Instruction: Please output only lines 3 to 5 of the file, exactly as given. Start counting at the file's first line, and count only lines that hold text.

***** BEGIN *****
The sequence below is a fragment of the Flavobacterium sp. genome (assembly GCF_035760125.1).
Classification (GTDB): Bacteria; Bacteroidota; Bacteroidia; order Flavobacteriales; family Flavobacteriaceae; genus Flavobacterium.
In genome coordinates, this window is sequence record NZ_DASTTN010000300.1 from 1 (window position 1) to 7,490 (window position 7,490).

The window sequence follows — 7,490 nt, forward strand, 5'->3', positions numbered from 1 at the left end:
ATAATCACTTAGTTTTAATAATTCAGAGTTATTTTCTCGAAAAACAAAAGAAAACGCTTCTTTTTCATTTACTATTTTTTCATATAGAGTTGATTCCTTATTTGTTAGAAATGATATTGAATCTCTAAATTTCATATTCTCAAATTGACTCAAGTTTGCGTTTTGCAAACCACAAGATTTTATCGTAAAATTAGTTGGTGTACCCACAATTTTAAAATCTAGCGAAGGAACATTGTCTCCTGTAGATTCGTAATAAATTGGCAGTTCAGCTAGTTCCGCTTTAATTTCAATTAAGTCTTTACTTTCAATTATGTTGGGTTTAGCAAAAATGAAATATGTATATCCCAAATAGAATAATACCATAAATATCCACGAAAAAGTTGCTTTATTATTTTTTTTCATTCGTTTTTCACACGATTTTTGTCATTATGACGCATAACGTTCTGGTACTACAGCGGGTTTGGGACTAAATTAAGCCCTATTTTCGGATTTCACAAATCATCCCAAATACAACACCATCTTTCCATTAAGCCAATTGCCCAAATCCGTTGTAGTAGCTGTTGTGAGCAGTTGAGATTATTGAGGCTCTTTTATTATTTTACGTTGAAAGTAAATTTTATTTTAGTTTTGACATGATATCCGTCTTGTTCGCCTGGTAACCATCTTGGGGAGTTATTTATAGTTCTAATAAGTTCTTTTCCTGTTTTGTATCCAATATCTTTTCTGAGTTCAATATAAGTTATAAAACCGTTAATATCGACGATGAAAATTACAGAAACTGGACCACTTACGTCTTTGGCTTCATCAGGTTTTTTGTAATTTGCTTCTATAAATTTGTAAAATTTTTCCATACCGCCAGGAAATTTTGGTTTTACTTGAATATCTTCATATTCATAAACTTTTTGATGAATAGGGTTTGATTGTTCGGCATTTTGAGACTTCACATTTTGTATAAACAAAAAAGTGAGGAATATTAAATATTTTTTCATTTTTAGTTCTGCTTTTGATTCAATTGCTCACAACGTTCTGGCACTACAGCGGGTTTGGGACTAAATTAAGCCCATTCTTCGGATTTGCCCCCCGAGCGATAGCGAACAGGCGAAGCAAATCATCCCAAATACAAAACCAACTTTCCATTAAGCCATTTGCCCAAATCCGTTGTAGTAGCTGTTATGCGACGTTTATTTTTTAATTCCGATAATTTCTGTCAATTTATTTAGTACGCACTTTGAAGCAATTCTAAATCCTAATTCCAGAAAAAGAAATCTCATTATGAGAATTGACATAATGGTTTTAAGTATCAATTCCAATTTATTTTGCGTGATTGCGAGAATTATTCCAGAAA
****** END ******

In genome coordinates, this window is sequence record NZ_DASTTN010000300.1 from 1 (window position 1) to 7,490 (window position 7,490).

The window sequence follows — 7,490 nt, forward strand, 5'->3', positions numbered from 1 at the left end:
ATAATCACTTAGTTTTAATAATTCAGAGTTATTTTCTCGAAAAACAAAAGAAAACGCTTCTTTTTCATTTACTATTTTTTCATATAGAGTTGATTCCTTATTTGTTAGAAATGATATTGAATCTCTAAATTTCATATTCTCAAATTGACTCAAGTTTGCGTTTTGCAAACCACAAGATTTTATCGTAAAATTAGTTGGTGTACCCACAATTTTAAAATCTAGCGAAGGAACATTGTCTCCTGTAGATTCGTAATAAATTGGCAGTTCAGCTAGTTCCGCTTTAATTTCAATTAAGTCTTTACTTTCAATTATGTTGGGTTTAGCAAAAATGAAATATGTATATCCCAAATAGAATAATACCATAAATATCCACGAAAAAGTTGCTTTATTATTTTTTTTCATTCGTTTTTCACACGATTTTTGTCATTATGACGCATAACGTTCTGGTACTACAGCGGGTTTGGGACTAAATTAAGCCCTATTTTCGGATTTCACAAATCATCCCAAATACAACACCATCTTTCCATTAAGCCAATTGCCCAAATCCGTTGTAGTAGCTGTTGTGAGCAGTTGAGATTATTGAGGCTCTTTTATTATTTTACGTTGAAAGTAAATTTTATTTTAGTTTTGACATGATATCCGTCTTGTTCGCCTGGTAACCATCTTGGGGAGTTATTTATAGTTCTAATAAGTTCTTTTCCTGTTTTGTATCCAATATCTTTTCTGAGTTCAATATAAGTTATAAAACCGTTAATATCGACGATGAAAATTACAGAAACTGGACCACTTACGTCTTTGGCTTCATCAGGTTTTTTGTAATTTGCTTCTATAAATTTGTAAAATTTTTCCATACCGCCAGGAAATTTTGGTTTTACTTGAATATCTTCATATTCATAAACTTTTTGATGAATAGGGTTTGATTGTTCGGCATTTTGAGACTTCACATTTTGTATAAACAAAAAAGTGAGGAATATTAAATATTTTTTCATTTTTAGTTCTGCTTTTGATTCAATTGCTCACAACGTTCTGGCACTACAGCGGGTTTGGGACTAAATTAAGCCCATTCTTCGGATTTGCCCCCCGAGCGATAGCGAACAGGCGAAGCAAATCATCCCAAATACAAAACCAACTTTCCATTAAGCCATTTGCCCAAATCCGTTGTAGTAGCTGTTATGCGACGTTTATTTTTTAATTCCGATAATTTCTGTCAATTTATTTAGTACGCACTTTGAAGCAATTCTAAATCCTAATTCCAGAAAAAGAAATCTCATTATGAGAATTGACATAATGGTTTTAAGTATCAATTCCAATTTATTTTGCGTGATTGCGAGAATTATTCCAGAAA